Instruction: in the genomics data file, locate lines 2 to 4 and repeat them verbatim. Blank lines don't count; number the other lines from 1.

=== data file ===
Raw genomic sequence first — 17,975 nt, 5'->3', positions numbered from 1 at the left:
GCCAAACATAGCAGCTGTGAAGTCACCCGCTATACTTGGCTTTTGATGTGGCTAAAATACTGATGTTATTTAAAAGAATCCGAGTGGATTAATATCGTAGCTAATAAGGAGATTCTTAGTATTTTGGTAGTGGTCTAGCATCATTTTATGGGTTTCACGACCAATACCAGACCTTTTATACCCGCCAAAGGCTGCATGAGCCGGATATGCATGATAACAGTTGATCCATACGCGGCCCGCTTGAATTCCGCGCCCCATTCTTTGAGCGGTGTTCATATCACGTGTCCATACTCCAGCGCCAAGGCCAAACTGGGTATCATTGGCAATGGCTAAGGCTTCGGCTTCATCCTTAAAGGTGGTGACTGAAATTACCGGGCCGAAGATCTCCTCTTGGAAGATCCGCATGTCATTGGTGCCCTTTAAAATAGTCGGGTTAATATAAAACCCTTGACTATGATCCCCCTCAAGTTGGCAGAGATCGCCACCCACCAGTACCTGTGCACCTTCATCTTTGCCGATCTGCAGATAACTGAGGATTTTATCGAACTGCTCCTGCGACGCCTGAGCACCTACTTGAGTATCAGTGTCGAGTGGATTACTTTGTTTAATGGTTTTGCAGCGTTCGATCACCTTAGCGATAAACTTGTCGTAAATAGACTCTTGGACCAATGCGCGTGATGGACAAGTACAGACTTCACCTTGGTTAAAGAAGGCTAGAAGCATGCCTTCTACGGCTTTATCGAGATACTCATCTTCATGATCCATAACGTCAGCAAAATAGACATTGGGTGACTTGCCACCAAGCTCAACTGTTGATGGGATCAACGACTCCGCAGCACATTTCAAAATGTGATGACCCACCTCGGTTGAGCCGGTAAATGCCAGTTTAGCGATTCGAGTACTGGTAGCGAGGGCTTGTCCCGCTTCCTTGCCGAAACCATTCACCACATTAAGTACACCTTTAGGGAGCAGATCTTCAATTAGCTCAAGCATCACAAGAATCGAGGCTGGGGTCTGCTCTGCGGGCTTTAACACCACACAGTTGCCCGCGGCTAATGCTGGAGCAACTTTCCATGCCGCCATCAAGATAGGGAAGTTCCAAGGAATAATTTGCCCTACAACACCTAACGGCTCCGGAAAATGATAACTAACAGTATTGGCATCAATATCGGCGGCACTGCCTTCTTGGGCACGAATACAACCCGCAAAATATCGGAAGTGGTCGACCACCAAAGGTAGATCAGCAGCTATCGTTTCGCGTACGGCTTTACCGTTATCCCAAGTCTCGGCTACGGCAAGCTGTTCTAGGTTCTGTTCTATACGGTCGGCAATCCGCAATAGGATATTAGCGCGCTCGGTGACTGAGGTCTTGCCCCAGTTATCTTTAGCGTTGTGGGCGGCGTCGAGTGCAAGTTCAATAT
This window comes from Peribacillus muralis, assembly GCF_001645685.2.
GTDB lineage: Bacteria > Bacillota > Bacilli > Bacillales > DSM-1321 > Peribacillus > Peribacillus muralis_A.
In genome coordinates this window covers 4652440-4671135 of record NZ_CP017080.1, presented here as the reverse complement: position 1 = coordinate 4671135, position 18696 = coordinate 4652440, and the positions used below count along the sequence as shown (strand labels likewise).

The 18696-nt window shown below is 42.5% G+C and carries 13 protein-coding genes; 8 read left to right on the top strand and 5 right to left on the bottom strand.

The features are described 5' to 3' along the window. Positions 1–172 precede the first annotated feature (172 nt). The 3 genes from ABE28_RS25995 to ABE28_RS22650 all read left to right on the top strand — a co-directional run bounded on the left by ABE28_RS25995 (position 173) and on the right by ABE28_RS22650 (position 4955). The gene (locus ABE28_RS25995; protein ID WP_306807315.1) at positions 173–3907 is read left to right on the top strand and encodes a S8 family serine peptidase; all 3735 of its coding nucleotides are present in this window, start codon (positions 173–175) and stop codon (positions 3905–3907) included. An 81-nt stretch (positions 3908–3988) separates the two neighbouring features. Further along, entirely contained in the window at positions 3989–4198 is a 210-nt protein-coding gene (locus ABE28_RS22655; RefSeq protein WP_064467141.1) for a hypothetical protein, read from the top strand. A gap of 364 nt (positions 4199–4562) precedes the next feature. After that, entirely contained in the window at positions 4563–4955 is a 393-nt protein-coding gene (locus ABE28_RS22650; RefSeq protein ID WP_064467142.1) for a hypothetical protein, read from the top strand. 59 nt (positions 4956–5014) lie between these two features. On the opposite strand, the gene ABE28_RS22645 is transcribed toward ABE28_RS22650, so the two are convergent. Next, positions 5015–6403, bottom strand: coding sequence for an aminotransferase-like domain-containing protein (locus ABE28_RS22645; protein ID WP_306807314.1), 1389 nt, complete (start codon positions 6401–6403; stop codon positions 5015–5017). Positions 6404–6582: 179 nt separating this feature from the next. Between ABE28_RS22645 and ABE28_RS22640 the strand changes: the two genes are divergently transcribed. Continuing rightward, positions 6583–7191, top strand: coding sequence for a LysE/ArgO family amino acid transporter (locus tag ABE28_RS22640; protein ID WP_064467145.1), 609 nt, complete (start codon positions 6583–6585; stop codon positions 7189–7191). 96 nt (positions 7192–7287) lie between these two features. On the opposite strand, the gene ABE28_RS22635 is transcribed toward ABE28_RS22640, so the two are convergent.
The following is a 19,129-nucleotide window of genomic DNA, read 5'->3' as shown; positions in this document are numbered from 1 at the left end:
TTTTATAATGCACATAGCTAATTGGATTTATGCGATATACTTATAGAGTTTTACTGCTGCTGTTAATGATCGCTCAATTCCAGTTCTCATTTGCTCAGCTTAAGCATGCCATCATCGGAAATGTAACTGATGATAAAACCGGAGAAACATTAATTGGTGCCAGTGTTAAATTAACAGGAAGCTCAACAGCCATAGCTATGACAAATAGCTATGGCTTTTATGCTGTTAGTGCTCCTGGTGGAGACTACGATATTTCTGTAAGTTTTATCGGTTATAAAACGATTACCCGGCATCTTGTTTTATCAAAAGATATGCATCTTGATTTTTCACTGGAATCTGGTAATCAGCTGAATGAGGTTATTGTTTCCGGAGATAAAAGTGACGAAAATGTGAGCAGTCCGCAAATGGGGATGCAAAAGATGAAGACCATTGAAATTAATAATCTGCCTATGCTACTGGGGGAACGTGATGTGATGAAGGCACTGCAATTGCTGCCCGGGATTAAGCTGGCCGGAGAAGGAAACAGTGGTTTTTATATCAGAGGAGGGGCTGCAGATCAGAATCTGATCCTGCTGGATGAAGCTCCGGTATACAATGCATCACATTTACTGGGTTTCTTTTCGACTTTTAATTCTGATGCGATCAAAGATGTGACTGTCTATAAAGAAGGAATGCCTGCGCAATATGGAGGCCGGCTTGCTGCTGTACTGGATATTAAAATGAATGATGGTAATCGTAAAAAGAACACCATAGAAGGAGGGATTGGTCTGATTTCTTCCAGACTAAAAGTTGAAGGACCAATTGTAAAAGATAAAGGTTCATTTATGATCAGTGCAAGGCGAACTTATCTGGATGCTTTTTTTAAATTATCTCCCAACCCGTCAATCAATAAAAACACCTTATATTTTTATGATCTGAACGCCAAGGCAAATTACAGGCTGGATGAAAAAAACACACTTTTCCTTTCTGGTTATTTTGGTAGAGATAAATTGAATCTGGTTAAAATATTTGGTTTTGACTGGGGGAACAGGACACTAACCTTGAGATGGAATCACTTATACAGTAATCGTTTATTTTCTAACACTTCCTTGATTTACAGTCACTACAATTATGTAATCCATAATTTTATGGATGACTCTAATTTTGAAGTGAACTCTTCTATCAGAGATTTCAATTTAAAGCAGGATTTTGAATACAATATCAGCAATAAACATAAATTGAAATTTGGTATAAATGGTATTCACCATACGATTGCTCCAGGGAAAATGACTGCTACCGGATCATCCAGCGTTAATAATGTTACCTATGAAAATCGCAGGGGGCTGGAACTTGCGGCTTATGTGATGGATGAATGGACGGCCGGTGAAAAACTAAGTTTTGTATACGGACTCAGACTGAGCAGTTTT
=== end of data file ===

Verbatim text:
GCCAAACATAGCAGCTGTGAAGTCACCCGCTATACTTGGCTTTTGATGTGGCTAAAATACTGATGTTATTTAAAAGAATCCGAGTGGATTAATATCGTAGCTAATAAGGAGATTCTTAGTATTTTGGTAGTGGTCTAGCATCATTTTATGGGTTTCACGACCAATACCAGACCTTTTATACCCGCCAAAGGCTGCATGAGCCGGATATGCATGATAACAGTTGATCCATACGCGGCCCGCTTGAATTCCGCGCCCCATTCTTTGAGCGGTGTTCATATCACGTGTCCATACTCCAGCGCCAAGGCCAAACTGGGTATCATTGGCAATGGCTAAGGCTTCGGCTTCATCCTTAAAGGTGGTGACTGAAATTACCGGGCCGAAGATCTCCTCTTGGAAGATCCGCATGTCATTGGTGCCCTTTAAAATAGTCGGGTTAATATAAAACCCTTGACTATGATCCCCCTCAAGTTGGCAGAGATCGCCACCCACCAGTACCTGTGCACCTTCATCTTTGCCGATCTGCAGATAACTGAGGATTTTATCGAACTGCTCCTGCGACGCCTGAGCACCTACTTGAGTATCAGTGTCGAGTGGATTACTTTGTTTAATGGTTTTGCAGCGTTCGATCACCTTAGCGATAAACTTGTCGTAAATAGACTCTTGGACCAATGCGCGTGATGGACAAGTACAGACTTCACCTTGGTTAAAGAAGGCTAGAAGCATGCCTTCTACGGCTTTATCGAGATACTCATCTTCATGATCCATAACGTCAGCAAAATAGACATTGGGTGACTTGCCACCAAGCTCAACTGTTGATGGGATCAACGACTCCGCAGCACATTTCAAAATGTGATGACCCACCTCGGTTGAGCCGGTAAATGCCAGTTTAGCGATTCGAGTACTGGTAGCGAGGGCTTGTCCCGCTTCCTTGCCGAAACCATTCACCACATTAAGTACACCTTTAGGGAGCAGATCTTCAATTAGCTCAAGCATCACAAGAATCGAGGCTGGGGTCTGCTCTGCGGGCTTTAACACCACACAGTTGCCCGCGGCTAATGCTGGAGCAACTTTCCATGCCGCCATCAAGATAGGGAAGTTCCAAGGAATAATTTGCCCTACAACACCTAACGGCTCCGGAAAATGATAACTAACAGTATTGGCATCAATATCGGCGGCACTGCCTTCTTGGGCACGAATACAACCCGCAAAATATCGGAAGTGGTCGACCACCAAAGGTAGATCAGCAGCTATCGTTTCGCGTACGGCTTTACCGTTATCCCAAGTCTCGGCTACGGCAAGCTGTTCTAGGTTCTGTTCTATACGGTCGGCAATCCGCAATAGGATATTAGCGCGCTCGGTGACTGAGGTCTTGCCCCAGTTATCTTTAGCGTTGTGGGCGGCGTCGAGTGCAAGTTCAATAT
This window comes from Peribacillus muralis, assembly GCF_001645685.2.
GTDB lineage: Bacteria > Bacillota > Bacilli > Bacillales > DSM-1321 > Peribacillus > Peribacillus muralis_A.